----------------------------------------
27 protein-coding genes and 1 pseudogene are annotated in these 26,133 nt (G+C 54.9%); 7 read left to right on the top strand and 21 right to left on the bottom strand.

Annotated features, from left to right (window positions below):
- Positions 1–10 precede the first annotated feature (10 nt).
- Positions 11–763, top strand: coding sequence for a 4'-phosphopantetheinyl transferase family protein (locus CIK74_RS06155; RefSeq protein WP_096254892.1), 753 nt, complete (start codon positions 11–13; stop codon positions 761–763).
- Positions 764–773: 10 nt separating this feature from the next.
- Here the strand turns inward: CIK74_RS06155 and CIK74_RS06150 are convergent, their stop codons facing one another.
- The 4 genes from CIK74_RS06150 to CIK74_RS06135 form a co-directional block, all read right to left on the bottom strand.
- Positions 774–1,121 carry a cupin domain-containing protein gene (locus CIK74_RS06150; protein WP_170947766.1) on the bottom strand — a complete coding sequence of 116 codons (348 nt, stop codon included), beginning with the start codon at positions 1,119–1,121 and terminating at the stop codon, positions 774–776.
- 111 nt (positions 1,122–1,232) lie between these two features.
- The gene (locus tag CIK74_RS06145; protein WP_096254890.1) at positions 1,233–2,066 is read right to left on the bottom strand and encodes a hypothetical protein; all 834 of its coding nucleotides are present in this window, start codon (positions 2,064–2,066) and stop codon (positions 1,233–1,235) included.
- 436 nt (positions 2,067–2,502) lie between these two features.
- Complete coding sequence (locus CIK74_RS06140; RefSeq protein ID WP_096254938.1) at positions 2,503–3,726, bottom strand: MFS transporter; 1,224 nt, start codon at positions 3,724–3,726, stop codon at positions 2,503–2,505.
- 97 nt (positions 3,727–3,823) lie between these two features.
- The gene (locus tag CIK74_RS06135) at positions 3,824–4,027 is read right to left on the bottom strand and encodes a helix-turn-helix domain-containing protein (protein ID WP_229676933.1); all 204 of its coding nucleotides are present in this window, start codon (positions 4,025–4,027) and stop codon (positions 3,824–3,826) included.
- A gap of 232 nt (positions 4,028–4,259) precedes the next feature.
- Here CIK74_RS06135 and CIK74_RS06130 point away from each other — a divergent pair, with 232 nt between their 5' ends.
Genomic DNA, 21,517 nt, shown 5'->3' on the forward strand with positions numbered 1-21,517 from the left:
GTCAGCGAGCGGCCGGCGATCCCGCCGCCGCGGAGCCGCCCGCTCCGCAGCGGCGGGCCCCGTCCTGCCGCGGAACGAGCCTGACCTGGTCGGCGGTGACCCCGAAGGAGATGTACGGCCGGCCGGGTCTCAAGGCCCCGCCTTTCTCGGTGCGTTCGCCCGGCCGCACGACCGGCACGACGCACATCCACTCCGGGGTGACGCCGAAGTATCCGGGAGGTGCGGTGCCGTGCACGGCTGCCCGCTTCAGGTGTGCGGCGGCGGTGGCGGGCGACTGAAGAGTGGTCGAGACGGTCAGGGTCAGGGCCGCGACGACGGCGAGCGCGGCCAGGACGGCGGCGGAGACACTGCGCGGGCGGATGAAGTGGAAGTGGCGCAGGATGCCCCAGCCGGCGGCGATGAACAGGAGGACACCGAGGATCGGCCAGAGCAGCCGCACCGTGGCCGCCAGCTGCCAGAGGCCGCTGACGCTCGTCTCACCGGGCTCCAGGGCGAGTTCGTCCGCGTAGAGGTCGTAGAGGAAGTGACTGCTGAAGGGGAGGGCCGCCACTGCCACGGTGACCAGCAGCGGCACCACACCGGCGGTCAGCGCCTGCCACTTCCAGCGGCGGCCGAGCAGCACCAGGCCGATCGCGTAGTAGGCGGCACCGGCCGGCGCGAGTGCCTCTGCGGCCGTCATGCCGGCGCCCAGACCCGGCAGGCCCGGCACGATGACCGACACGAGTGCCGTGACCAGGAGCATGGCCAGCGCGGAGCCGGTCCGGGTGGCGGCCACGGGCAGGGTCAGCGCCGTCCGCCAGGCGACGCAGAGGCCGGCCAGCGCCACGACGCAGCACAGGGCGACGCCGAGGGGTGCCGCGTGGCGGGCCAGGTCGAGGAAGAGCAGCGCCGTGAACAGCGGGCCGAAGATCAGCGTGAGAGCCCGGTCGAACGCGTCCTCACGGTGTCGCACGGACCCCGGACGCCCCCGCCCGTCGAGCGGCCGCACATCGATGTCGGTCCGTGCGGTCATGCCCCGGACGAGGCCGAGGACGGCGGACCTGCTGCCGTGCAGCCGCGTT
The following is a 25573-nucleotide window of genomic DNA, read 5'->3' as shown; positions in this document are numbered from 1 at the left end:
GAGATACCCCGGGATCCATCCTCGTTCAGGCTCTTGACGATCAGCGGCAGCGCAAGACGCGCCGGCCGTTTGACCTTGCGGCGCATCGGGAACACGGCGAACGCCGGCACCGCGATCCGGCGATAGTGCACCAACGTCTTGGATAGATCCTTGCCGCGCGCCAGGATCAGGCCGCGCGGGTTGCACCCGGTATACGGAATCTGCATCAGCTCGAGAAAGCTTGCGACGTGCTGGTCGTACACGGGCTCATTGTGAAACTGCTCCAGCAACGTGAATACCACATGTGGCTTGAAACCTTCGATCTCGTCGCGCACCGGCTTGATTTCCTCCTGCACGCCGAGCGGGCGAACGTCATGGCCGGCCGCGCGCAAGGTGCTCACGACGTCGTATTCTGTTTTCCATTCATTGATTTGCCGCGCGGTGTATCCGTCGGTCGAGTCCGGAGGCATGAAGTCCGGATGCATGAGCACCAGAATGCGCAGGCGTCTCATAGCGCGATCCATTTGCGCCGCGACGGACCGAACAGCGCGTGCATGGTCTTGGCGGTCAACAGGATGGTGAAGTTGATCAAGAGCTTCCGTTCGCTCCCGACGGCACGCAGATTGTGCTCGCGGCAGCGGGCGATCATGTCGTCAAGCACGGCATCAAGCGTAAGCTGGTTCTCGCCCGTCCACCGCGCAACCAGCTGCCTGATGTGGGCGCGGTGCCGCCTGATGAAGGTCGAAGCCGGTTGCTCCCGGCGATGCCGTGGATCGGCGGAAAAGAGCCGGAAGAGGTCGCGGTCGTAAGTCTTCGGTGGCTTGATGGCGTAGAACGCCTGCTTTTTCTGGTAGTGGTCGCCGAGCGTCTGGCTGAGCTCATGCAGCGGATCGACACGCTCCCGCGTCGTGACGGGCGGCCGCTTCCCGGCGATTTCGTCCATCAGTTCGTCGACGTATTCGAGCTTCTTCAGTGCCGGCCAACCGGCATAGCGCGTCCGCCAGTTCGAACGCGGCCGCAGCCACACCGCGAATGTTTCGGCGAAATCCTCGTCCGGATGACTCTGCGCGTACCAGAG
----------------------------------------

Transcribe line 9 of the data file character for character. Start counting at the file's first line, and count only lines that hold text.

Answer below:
- 111 nt (positions 1,122–1,232) lie between these two features.